As is the case with the majority of the legal pronouncements that comprise the Bill of Rights, the Fourth Amendment is based on the English common law that was extant in England in the 1600s and 1700s. In fact, the Fourth Amendment was directly inspired by three British legal cases – two of which were adjudicated in England and one that was tried in the American colonies in the 1760s.
The two cases tried in England, Wilkes v. Wood (1763) and Entick v. Carrington (1765), were both concerning the same issue where the two men were charged with “seditious libel” for negatively critiquing the king’s ministers and therefore, by extension, they were accused of criticizing the king himself. The two men were distributing written declarations against the policies of the Crown and were therefore subjected to the king’s authority to issue a warrant that permitted the king’s agents to ransack the homes of the accused looking for and confiscating any and all written materials they could find.
After their homes were ransacked, Wilkes and Entick sued for damages in the British civil court — claiming that it was wholly improper for the Crown’s agents to have forcibly gained entry to their homes as well as improper for the crown’s agents to have confiscated all their written possessions.
The judge assigned to the case, Lord Camden, agreed with Wilkes and Entick and declared that both the warrant and the actions of the King’s agents were in fact improper based principally on the fact that: (1) the warrants were issued to seize all of their papers rather than specifically the papers that may be considered relevant to the accusations and; (2) the warrants were issued without a reasonable cause. In the colonies, the victories of Wilkes and Entick were greeted as landmark blows for liberty and independence — and Lord Camden was lionized (with a number of towns and cities being named after the judge for his heroic and lauded decisions).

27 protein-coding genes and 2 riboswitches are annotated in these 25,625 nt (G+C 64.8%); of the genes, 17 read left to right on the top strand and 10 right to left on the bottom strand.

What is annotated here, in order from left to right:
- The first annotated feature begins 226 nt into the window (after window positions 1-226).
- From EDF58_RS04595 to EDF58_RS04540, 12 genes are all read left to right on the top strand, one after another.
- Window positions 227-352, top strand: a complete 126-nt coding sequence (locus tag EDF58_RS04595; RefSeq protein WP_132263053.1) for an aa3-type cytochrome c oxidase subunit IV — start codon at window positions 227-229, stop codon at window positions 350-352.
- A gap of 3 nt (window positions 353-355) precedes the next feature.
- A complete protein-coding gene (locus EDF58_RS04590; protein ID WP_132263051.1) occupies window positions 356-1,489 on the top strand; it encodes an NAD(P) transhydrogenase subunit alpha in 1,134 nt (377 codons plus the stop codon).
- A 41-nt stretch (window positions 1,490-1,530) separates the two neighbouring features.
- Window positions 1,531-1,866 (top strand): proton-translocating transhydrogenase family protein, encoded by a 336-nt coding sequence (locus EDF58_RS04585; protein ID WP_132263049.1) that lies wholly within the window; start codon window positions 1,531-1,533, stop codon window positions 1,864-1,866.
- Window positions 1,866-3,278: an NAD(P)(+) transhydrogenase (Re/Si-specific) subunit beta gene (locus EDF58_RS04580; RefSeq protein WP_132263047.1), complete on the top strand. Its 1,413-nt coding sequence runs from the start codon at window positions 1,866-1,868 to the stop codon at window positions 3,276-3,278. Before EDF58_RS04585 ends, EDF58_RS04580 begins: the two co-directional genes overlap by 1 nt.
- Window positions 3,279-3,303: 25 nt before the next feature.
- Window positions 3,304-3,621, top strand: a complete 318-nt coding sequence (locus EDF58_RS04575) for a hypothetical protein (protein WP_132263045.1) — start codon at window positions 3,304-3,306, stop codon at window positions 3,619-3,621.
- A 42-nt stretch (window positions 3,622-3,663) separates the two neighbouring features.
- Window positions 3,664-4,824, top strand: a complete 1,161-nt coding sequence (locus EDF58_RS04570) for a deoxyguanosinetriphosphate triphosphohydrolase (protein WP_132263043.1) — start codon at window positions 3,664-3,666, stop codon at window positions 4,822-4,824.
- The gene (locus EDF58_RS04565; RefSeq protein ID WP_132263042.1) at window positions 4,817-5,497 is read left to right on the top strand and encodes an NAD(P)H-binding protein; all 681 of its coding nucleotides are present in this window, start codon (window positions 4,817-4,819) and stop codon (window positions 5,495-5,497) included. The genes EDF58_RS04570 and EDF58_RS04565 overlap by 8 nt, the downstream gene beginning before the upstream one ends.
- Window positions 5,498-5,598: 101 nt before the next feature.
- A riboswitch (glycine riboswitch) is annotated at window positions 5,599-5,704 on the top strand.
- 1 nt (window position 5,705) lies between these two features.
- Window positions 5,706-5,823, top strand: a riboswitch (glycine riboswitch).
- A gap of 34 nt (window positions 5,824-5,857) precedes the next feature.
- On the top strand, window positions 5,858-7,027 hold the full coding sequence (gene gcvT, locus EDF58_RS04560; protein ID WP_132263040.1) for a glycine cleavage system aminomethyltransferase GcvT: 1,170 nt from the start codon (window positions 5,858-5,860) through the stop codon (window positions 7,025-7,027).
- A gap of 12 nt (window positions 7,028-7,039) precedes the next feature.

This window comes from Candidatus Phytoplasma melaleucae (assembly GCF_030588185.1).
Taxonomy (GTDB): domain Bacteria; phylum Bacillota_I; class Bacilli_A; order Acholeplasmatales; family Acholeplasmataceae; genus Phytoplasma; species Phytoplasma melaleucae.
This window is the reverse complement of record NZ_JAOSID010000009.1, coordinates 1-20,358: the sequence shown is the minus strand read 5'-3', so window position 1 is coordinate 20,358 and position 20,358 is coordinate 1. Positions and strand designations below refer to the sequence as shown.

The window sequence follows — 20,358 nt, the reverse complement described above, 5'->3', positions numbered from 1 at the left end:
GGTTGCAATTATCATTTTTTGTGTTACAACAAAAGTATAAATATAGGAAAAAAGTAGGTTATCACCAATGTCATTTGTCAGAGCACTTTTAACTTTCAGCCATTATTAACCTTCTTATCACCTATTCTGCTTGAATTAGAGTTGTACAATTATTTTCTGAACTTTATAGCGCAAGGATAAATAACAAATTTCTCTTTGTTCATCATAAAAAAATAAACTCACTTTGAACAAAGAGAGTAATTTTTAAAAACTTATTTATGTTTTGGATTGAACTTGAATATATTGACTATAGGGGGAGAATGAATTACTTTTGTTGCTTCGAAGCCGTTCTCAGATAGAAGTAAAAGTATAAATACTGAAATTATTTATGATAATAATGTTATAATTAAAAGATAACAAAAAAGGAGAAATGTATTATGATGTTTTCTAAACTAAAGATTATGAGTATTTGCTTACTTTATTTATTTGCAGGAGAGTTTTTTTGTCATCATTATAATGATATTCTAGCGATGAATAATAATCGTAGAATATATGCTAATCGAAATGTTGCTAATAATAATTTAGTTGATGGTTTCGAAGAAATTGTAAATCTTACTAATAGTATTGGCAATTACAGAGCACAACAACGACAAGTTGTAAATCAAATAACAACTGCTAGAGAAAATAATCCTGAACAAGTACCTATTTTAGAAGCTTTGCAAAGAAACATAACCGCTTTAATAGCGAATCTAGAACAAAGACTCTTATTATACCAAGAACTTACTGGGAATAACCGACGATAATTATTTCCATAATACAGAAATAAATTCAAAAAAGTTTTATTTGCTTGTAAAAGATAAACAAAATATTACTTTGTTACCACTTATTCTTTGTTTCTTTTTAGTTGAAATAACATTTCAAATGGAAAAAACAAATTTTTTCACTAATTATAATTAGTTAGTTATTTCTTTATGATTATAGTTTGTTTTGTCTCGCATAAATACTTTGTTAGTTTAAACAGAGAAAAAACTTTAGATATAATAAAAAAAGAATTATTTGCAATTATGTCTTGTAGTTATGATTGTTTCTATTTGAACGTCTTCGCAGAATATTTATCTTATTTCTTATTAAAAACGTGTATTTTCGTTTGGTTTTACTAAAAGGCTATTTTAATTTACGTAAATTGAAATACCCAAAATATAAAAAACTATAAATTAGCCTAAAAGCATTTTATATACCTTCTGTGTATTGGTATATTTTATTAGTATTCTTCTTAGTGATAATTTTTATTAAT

The case that took place in the American colonies involved what was referred to as a “Writ of Assistance”. A writ of assistance gave British customs officers the right to search anywhere they believed that smuggling may be taking place as well as to compel private citizens to assist them in their efforts (which is where the term writ of “assistance” came from).
A colonial by the name of James Otis and a group of other merchants sued in an attempt to have the writs declared in conflict with English constitutionalism. Although James Otis and the other merchants lost, the argument Otis put forward established an indelible concept of a right to privacy which was clearly reflected in the later writings of the Fourth Amendment. Today, legal scholars commonly concur that the Fourth Amendment was based on the construct of affirming the decisions made in Wilkes and Entick, and with the intention of overturning the decision made in the James Otis Writs of Assistance Case.
The three key legal elements developed by these three cases that are reflected in the Fourth Amendment are: (1) that the government should show probable cause before authorizing a search; (2) that searches should be limited to the evidence that would support the accusations and: (3) that the concept of issuing a blanket warrant should not be used to circumvent the first two principles.
ReferencesDucat, C. R. & Chase, H.W. (Eds) (1992). Constitutional Interpretation (5th Ed.). Eagan, MN: West Publishing Company. Lasson, N. B. (1937). The History and Development of the Fourth Amendment to the United States Constitution. Baltimore, MD: Johns Hopkins University Press. Sklansky, D.A. (2000). The Fourth Amendment and Common Law. University of California, Berkeley – School of Law. Columbia Law Review, Vol. 100.